When the U.S.-backed coalition marked the anniversary of D-Day by launching its much-anticipated siege against ISIS militants in Raqqa, the Syrian Democratic Forces and Kurdish militias who encircled the city for a three-pronged assault didn’t do so alone: U.S. special operators are fighting side-by-side with regional allies as they brace for a punishing, block-by-block expulsion of jihadists from their de facto capital.

“Coalition SOF are in Raqqa, and they are close to the front lines,” Operation Inherent Resolve spokesman Col. Ryan Dillon confirmed to Military Times on June 9.

The United States has contributed significant firepower to the long slog to Raqqa as part of its “advise and assist” mission, slowly deploying Marines with M777 howitzers to pop-up firebases on the outskirts of the city, delivering small arms and anti-tank weapons to SDF and Kurdish fighters, and calling in AH-64 Apache helicopters and air strikes to cover the insertion of U.S. military advisers among advancing regional allies

But now, boots are officially on the ground. And the arrival of special operations forces — the Obama and Trump administrations’ weapons of choice, already stretched thin by multiple deployments — signals that the coalition is girding itself for a long urban firefight, similar to what Iraqi security forces faced during the long siege of Mosul.    

“We expect this to be a fight very similar,” Dillon told Military Times, emphasizing that U.S. forces are not “kicking down doors” but advising Syrian forces on said door-kicking. “Not quite as built-up and as a dense urban terrain as we’ve seen in Mosul, but nonetheless ISIS has had almost three years to prepare for this fight, and we expect it to be very difficult.”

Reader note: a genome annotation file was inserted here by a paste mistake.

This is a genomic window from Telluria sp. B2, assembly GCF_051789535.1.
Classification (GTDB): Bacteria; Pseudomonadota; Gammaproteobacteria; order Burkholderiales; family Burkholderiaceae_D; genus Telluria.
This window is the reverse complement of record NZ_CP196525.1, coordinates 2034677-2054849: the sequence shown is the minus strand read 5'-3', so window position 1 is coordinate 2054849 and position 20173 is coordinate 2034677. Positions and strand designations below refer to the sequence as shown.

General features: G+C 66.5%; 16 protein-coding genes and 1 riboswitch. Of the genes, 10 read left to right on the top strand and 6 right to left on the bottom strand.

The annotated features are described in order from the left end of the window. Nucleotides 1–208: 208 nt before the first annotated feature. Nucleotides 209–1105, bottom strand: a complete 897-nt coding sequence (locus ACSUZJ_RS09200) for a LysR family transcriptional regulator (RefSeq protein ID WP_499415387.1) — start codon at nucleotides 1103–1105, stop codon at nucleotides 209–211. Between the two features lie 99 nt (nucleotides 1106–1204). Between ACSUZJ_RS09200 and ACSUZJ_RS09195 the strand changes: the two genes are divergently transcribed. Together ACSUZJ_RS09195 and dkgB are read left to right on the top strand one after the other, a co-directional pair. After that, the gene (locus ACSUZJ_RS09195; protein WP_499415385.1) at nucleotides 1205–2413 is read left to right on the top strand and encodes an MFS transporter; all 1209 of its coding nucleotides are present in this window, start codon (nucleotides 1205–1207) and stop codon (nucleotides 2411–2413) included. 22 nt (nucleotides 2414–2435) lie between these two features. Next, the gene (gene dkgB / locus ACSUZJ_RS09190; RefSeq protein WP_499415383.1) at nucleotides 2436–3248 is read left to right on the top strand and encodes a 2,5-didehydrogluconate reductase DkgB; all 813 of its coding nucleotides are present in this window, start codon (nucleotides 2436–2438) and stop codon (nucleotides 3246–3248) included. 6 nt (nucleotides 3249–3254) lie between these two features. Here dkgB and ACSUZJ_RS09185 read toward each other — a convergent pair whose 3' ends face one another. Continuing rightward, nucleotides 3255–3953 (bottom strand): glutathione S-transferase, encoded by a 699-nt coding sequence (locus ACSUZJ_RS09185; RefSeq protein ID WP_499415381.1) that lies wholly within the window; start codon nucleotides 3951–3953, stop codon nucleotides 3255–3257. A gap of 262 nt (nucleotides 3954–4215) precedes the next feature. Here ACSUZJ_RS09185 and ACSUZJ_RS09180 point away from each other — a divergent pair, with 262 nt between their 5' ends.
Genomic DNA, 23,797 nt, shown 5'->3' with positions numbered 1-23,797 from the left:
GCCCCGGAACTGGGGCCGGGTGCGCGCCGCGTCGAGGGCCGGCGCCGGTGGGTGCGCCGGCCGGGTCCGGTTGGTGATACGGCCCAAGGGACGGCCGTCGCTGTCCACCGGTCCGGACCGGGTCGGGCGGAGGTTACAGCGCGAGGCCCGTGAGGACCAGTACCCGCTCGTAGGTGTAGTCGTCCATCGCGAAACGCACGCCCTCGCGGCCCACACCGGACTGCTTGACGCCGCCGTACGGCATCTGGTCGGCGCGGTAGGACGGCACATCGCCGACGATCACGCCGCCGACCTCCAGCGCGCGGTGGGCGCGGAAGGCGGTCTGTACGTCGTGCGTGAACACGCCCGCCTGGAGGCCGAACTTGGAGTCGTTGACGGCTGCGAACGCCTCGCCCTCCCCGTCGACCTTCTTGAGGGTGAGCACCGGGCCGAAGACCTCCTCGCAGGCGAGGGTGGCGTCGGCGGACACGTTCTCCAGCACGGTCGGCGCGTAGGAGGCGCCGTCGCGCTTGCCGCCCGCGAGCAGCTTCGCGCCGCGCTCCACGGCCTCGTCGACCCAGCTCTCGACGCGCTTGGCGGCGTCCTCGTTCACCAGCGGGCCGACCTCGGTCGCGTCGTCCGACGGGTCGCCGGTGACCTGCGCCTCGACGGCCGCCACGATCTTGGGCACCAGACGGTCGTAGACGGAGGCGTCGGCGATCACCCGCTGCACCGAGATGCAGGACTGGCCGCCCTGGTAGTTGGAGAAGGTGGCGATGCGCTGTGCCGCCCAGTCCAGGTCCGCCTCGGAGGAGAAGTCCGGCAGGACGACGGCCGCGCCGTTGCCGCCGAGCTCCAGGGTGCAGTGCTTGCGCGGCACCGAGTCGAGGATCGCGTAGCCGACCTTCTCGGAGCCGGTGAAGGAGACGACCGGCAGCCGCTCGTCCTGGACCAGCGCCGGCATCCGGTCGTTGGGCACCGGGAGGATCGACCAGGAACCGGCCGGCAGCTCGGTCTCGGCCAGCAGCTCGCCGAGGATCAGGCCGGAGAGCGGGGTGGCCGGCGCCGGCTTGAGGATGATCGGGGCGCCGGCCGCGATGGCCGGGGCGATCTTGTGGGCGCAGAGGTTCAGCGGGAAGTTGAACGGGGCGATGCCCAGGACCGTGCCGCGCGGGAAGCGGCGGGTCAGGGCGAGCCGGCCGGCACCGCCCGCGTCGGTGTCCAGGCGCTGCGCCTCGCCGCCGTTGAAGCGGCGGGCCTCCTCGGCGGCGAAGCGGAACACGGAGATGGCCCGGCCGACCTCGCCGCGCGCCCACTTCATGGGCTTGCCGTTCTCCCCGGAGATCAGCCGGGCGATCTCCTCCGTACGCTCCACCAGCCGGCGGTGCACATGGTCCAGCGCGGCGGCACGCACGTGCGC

Coalition troops may have to get their boots dirty in Raqqa sooner rather than later. SDF and Kurdish fighters are facing down more than 2,500 ISIS militants infesting the narrow rooftops and alleys of the city with deadly DIY rounds. On June 6th, Pentagon spokesman Capt. Jeff Davis affirmed that “hundreds” of U.S. troops are wrapped up in the operation to free the city

In March, the Pentagon was considering sending 1,000 more U.S. troops to help bolster the fight against ISIS, ordering the 75th Ranger Regiment to the city of Manbij west of Raqqa as a warning to Russian, Turkish, and Syrian fighters operating in the region. Weeks later, the DoD deployed 2,500 troops to Kuwait to stand ready to turn up the heat on the jihadists.

If the battle for Raqqa lasts longer than expected, it won’t be too long until conventional forces may be forced to dive into the fray.